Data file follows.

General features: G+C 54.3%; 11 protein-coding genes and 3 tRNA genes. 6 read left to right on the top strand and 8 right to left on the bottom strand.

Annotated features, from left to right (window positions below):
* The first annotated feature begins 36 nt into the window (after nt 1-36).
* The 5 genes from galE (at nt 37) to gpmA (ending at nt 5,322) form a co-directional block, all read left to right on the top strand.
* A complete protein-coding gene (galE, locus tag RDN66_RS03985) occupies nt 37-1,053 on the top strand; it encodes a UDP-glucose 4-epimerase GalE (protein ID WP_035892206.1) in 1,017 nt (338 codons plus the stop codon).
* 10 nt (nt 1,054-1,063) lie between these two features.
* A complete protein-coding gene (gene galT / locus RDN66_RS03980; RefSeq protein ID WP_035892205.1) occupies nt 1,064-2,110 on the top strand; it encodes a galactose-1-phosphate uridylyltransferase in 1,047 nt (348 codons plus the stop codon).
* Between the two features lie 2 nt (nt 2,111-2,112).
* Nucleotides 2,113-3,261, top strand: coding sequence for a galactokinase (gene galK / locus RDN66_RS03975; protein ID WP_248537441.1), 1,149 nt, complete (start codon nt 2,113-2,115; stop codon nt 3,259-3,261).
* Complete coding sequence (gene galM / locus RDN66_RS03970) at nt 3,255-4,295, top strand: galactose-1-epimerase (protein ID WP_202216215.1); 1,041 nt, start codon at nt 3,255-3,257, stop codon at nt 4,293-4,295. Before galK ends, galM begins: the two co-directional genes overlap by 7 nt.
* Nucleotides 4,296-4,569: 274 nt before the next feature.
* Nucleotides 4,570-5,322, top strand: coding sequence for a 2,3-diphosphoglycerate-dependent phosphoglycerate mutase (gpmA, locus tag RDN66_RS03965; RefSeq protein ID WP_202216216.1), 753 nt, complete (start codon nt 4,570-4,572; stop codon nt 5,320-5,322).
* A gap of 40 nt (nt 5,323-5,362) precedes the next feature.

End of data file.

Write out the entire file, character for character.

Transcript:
General features: G+C 54.3%; 11 protein-coding genes and 3 tRNA genes. 6 read left to right on the top strand and 8 right to left on the bottom strand.

Annotated features, from left to right (window positions below):
* The first annotated feature begins 36 nt into the window (after nt 1-36).
* The 5 genes from galE (at nt 37) to gpmA (ending at nt 5,322) form a co-directional block, all read left to right on the top strand.
* A complete protein-coding gene (galE, locus tag RDN66_RS03985) occupies nt 37-1,053 on the top strand; it encodes a UDP-glucose 4-epimerase GalE (protein ID WP_035892206.1) in 1,017 nt (338 codons plus the stop codon).
* 10 nt (nt 1,054-1,063) lie between these two features.
* A complete protein-coding gene (gene galT / locus RDN66_RS03980; RefSeq protein ID WP_035892205.1) occupies nt 1,064-2,110 on the top strand; it encodes a galactose-1-phosphate uridylyltransferase in 1,047 nt (348 codons plus the stop codon).
* Between the two features lie 2 nt (nt 2,111-2,112).
* Nucleotides 2,113-3,261, top strand: coding sequence for a galactokinase (gene galK / locus RDN66_RS03975; protein ID WP_248537441.1), 1,149 nt, complete (start codon nt 2,113-2,115; stop codon nt 3,259-3,261).
* Complete coding sequence (gene galM / locus RDN66_RS03970) at nt 3,255-4,295, top strand: galactose-1-epimerase (protein ID WP_202216215.1); 1,041 nt, start codon at nt 3,255-3,257, stop codon at nt 4,293-4,295. Before galK ends, galM begins: the two co-directional genes overlap by 7 nt.
* Nucleotides 4,296-4,569: 274 nt before the next feature.
* Nucleotides 4,570-5,322, top strand: coding sequence for a 2,3-diphosphoglycerate-dependent phosphoglycerate mutase (gpmA, locus tag RDN66_RS03965; RefSeq protein ID WP_202216216.1), 753 nt, complete (start codon nt 4,570-4,572; stop codon nt 5,320-5,322).
* A gap of 40 nt (nt 5,323-5,362) precedes the next feature.